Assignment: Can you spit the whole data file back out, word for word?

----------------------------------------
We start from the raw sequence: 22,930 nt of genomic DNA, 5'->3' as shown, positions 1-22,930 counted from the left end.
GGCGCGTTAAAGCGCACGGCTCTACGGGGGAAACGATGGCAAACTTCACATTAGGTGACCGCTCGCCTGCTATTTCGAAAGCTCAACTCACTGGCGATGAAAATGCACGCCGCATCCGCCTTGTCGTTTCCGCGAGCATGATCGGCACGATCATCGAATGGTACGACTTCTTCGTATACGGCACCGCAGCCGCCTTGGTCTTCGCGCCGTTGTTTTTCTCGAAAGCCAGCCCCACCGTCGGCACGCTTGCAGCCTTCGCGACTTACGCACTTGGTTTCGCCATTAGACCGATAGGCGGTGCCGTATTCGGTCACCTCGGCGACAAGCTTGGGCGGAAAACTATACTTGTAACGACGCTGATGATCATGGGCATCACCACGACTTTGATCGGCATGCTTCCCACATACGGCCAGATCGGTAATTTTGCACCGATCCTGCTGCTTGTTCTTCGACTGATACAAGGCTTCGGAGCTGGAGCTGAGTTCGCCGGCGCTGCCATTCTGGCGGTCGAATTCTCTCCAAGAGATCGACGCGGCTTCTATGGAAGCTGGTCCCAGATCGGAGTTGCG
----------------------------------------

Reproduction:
We start from the raw sequence: 22,930 nt of genomic DNA, 5'->3' as shown, positions 1-22,930 counted from the left end.
GGCGCGTTAAAGCGCACGGCTCTACGGGGGAAACGATGGCAAACTTCACATTAGGTGACCGCTCGCCTGCTATTTCGAAAGCTCAACTCACTGGCGATGAAAATGCACGCCGCATCCGCCTTGTCGTTTCCGCGAGCATGATCGGCACGATCATCGAATGGTACGACTTCTTCGTATACGGCACCGCAGCCGCCTTGGTCTTCGCGCCGTTGTTTTTCTCGAAAGCCAGCCCCACCGTCGGCACGCTTGCAGCCTTCGCGACTTACGCACTTGGTTTCGCCATTAGACCGATAGGCGGTGCCGTATTCGGTCACCTCGGCGACAAGCTTGGGCGGAAAACTATACTTGTAACGACGCTGATGATCATGGGCATCACCACGACTTTGATCGGCATGCTTCCCACATACGGCCAGATCGGTAATTTTGCACCGATCCTGCTGCTTGTTCTTCGACTGATACAAGGCTTCGGAGCTGGAGCTGAGTTCGCCGGCGCTGCCATTCTGGCGGTCGAATTCTCTCCAAGAGATCGACGCGGCTTCTATGGAAGCTGGTCCCAGATCGGAGTTGCG